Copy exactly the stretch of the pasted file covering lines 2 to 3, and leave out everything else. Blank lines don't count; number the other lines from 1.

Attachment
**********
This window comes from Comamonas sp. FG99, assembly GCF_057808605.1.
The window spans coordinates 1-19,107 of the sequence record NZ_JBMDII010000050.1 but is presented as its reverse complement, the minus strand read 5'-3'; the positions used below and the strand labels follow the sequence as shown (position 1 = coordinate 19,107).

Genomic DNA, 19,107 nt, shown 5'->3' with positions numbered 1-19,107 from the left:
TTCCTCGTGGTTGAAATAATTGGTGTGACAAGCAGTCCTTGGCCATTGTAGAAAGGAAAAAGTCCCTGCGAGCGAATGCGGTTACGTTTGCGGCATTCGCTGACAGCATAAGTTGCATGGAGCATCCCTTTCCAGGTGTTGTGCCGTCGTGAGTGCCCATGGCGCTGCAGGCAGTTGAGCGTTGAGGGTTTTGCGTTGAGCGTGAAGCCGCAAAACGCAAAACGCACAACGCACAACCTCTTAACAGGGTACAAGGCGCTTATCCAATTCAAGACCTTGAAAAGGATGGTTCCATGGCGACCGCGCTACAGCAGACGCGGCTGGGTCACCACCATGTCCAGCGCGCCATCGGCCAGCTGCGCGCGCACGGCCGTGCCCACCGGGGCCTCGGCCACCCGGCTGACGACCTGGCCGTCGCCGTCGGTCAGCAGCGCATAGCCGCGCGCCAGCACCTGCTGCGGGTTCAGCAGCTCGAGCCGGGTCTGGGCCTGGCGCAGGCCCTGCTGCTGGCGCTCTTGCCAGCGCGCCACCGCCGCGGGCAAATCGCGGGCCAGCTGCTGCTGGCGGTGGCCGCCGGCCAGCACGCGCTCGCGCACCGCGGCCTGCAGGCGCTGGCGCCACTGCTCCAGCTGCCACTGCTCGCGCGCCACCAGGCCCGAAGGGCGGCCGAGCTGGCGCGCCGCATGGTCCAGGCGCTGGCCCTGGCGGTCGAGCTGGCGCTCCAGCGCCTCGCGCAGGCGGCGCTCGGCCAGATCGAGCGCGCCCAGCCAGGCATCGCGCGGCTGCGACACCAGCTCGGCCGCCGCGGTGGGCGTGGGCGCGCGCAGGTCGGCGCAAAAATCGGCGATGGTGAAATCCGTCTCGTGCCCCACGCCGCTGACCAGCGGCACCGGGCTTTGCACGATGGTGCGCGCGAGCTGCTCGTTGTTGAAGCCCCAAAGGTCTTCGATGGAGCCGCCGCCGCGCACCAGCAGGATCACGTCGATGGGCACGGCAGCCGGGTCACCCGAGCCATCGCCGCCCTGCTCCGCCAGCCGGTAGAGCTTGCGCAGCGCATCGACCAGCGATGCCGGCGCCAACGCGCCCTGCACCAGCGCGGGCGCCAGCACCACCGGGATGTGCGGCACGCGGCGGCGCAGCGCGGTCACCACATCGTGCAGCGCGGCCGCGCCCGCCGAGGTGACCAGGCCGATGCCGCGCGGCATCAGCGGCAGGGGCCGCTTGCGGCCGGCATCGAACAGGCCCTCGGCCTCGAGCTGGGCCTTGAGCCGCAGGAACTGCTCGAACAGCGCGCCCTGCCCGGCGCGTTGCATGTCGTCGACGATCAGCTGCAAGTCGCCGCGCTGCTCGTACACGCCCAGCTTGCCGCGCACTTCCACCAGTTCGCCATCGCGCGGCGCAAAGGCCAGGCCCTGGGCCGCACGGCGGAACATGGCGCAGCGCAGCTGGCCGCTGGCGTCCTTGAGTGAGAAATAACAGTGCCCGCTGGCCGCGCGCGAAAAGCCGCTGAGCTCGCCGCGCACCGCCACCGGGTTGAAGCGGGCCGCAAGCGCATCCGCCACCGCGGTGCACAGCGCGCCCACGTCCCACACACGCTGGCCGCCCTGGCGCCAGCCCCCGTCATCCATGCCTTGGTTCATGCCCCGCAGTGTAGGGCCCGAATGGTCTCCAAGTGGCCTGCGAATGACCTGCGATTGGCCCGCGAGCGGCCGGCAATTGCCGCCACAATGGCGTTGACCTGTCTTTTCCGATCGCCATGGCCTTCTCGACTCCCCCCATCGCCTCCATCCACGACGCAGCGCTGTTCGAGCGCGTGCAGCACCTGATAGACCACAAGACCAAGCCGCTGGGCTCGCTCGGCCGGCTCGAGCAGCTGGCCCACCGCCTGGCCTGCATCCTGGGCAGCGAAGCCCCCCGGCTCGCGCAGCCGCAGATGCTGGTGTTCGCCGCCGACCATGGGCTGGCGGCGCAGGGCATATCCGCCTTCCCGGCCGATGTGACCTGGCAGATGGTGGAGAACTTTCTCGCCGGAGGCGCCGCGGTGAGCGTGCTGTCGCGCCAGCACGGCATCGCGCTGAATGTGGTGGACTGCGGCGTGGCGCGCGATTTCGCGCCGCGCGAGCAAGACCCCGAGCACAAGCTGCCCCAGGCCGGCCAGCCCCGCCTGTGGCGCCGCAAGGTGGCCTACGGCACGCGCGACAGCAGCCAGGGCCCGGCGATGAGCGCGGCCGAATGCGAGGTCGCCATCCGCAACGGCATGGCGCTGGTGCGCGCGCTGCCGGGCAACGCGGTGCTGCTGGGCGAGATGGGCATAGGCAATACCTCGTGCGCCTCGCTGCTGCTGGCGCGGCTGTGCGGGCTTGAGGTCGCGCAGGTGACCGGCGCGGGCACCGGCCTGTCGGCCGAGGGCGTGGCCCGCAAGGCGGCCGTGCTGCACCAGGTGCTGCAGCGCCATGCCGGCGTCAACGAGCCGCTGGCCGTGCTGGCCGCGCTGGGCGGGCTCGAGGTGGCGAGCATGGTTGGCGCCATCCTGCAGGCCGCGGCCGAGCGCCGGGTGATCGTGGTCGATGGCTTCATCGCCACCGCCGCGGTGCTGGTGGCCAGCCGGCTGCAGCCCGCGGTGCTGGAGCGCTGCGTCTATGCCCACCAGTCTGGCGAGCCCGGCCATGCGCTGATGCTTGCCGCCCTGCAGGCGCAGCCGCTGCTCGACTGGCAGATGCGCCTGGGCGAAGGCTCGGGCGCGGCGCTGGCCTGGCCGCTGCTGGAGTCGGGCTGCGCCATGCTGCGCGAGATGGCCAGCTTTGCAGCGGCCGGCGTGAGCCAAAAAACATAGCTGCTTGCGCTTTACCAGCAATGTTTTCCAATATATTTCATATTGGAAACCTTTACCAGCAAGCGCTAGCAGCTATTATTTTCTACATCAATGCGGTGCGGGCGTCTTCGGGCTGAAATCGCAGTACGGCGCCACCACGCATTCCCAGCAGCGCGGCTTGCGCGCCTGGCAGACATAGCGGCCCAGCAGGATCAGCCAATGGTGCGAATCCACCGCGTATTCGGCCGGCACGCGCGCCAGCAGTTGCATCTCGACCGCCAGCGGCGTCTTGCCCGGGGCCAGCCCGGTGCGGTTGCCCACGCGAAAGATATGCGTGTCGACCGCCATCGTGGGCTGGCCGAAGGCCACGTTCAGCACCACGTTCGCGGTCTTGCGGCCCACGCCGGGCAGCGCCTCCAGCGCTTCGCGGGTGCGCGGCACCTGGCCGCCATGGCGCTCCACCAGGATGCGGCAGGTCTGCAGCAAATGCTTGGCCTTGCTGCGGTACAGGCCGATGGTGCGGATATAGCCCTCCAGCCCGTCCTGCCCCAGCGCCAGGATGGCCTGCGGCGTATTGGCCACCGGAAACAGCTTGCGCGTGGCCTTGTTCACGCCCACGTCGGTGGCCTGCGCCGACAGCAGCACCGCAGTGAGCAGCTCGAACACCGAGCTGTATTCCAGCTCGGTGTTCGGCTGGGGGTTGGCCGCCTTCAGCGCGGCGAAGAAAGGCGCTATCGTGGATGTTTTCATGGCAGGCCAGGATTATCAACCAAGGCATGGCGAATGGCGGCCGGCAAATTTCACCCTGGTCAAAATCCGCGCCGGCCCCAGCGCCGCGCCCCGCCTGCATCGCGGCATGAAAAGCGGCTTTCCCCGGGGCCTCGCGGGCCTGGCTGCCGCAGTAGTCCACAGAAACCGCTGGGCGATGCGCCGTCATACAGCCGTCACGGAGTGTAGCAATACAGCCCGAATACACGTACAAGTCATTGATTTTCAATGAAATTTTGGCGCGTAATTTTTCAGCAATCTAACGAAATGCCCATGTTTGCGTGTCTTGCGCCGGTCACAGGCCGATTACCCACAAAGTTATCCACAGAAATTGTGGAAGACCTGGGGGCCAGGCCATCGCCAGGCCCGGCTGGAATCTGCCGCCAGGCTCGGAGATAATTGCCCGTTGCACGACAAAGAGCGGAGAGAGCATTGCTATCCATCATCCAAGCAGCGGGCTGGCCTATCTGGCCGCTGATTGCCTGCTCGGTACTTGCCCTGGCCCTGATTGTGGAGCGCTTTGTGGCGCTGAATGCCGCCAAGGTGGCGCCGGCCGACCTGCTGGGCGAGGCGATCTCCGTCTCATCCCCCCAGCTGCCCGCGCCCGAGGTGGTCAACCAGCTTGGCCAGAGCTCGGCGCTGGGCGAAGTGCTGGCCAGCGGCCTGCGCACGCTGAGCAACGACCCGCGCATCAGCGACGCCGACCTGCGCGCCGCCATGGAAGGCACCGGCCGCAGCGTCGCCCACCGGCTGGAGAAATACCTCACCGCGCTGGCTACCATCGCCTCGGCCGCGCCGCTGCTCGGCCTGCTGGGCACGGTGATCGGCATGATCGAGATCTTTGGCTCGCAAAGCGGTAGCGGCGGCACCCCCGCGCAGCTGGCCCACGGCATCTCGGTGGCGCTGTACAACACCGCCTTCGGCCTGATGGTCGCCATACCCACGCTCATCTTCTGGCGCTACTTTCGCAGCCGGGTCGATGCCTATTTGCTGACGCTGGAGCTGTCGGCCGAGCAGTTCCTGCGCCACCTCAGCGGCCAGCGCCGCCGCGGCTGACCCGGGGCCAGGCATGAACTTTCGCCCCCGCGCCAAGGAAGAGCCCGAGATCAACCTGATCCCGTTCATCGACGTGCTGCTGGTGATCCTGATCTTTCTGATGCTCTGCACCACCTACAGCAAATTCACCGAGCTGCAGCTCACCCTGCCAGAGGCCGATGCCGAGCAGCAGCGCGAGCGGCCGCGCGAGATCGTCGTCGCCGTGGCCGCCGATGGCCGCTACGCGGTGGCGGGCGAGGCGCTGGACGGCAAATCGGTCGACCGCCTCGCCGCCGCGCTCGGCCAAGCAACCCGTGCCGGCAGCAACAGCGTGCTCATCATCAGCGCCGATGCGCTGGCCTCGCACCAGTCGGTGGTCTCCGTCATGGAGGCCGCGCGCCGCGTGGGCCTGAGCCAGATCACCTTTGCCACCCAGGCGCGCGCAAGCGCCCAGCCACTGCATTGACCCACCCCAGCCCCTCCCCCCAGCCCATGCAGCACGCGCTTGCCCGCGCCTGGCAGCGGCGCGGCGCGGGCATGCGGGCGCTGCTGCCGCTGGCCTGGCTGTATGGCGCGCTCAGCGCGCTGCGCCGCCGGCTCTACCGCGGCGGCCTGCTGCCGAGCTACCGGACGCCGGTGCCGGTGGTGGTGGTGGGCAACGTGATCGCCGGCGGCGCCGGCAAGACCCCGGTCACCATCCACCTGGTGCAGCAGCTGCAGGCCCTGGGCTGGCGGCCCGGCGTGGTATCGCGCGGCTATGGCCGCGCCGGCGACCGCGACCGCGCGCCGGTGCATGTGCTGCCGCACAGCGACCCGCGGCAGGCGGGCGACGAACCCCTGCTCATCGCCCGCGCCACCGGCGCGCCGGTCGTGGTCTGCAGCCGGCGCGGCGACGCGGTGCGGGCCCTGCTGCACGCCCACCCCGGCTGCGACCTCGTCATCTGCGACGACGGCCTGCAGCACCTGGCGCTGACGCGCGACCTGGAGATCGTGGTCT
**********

The window spans coordinates 1-19,107 of the sequence record NZ_JBMDII010000050.1 but is presented as its reverse complement, the minus strand read 5'-3'; the positions used below and the strand labels follow the sequence as shown (position 1 = coordinate 19,107).

Genomic DNA, 19,107 nt, shown 5'->3' with positions numbered 1-19,107 from the left: